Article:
Trying to make the best of their COVID-19 induced isolation, the Owls are spending four hours per week on the video conference platform Zoom. Players spend two hours learning their new schemes and two more hours receiving position-centric coaching.
“That gives us some time for our individual coaches to also get with our players on Zoom individually or by position and also academically make sure our guys are on top of it,” Taggart said.
Every football program nationally is struggling to find ways to make this spring as close to normal as possible, but the current set of challenges are amplified for first-year coaches like Taggart who are still trying to assess their new teams.
“You don’t get to see your guys actually go out and do the football part of it, where you get a great evaluation of your football team,” Taggart said. “Whenever you are taking over a program you really don’t know what you have until you get on the football field, and go through the meetings, and get on the field and see how much your guys can retain and actually go out and execute, and you have a better feel for your team.”
The process hasn’t exactly been smooth. Taggart noted that some players don’t have computers of their own to connect to the conferencing. Others lack high speed internet access.
FAU has sent some players computers to allow them follow along.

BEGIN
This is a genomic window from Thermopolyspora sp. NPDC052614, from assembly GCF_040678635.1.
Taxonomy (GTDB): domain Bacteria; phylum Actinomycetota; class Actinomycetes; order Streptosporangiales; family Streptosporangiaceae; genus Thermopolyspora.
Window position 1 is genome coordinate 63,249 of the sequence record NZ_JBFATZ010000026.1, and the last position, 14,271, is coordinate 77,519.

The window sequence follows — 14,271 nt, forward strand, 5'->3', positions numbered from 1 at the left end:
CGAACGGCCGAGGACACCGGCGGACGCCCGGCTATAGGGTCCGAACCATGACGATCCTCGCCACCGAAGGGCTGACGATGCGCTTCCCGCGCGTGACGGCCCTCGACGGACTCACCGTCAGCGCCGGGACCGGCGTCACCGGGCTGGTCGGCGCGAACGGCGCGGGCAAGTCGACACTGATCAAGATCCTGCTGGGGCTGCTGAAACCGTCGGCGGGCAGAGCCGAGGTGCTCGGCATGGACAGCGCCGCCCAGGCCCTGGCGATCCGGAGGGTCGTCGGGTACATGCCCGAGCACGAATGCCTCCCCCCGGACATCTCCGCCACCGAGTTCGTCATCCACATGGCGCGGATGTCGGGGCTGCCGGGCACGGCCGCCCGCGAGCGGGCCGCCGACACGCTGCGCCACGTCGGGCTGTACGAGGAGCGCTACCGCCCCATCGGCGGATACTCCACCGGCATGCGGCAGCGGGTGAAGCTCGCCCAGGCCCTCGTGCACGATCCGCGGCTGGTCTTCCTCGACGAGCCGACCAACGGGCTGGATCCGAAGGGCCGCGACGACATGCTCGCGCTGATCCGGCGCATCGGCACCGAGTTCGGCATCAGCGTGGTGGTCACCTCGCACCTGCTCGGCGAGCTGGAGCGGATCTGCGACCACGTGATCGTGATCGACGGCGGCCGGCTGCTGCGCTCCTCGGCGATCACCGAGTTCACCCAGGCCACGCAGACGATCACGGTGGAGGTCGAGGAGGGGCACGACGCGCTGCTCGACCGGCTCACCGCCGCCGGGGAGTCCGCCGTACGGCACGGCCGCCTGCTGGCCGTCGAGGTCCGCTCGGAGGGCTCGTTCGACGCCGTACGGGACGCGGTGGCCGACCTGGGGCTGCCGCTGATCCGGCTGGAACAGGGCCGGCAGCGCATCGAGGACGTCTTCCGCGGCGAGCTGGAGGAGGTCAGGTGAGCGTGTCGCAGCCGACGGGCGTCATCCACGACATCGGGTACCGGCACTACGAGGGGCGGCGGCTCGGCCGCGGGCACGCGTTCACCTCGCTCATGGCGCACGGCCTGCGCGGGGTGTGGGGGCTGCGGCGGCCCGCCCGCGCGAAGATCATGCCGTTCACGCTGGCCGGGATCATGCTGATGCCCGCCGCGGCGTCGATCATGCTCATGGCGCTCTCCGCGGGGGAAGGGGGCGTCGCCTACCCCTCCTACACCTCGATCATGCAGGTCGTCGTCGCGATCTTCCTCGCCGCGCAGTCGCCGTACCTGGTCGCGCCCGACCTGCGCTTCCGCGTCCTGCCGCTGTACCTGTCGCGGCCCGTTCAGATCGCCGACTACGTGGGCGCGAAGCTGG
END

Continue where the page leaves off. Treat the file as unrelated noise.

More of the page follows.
Taggart and his coaches contact some players via Facetime or other apps when they can. They also help players locate safe internet access.
“You just try to find different ways,” Taggart said.
The lack of computers or access is more than a football problem.
Players need to complete their spring academic work. Where Taggart and his staff once met with the program’s academic advisers weekly, they are now meeting twice each week.
“Some guys are good learning on the video and some guys are good learning there on the board in person,” Taggart said. “I thing that’s one thing that kind of hurts being away right now is understanding our players a little better, understanding how they learn. Some guys are different than others. Usually you figure some of those things out during spring ball. Unfortunately we don’t have that now.”
Like most everyone trying to make the best of a sick situation, Taggart doesn’t have any insight into when football practice, or the season for that matter, can begin.
Some athletic directors have privately discussed the ramifications of potentially delaying the start of the football season to the spring semester.
Until recently, Taggart had never considered a fall absent of football.
Now he wonders whether the coronavirus is the Grinch in disguise.
“I still can’t get a grasp on what this country would be like without football,” Taggart said. “It’s America’s sport. Everybody gets excited when football comes around. It’s like Christmas.”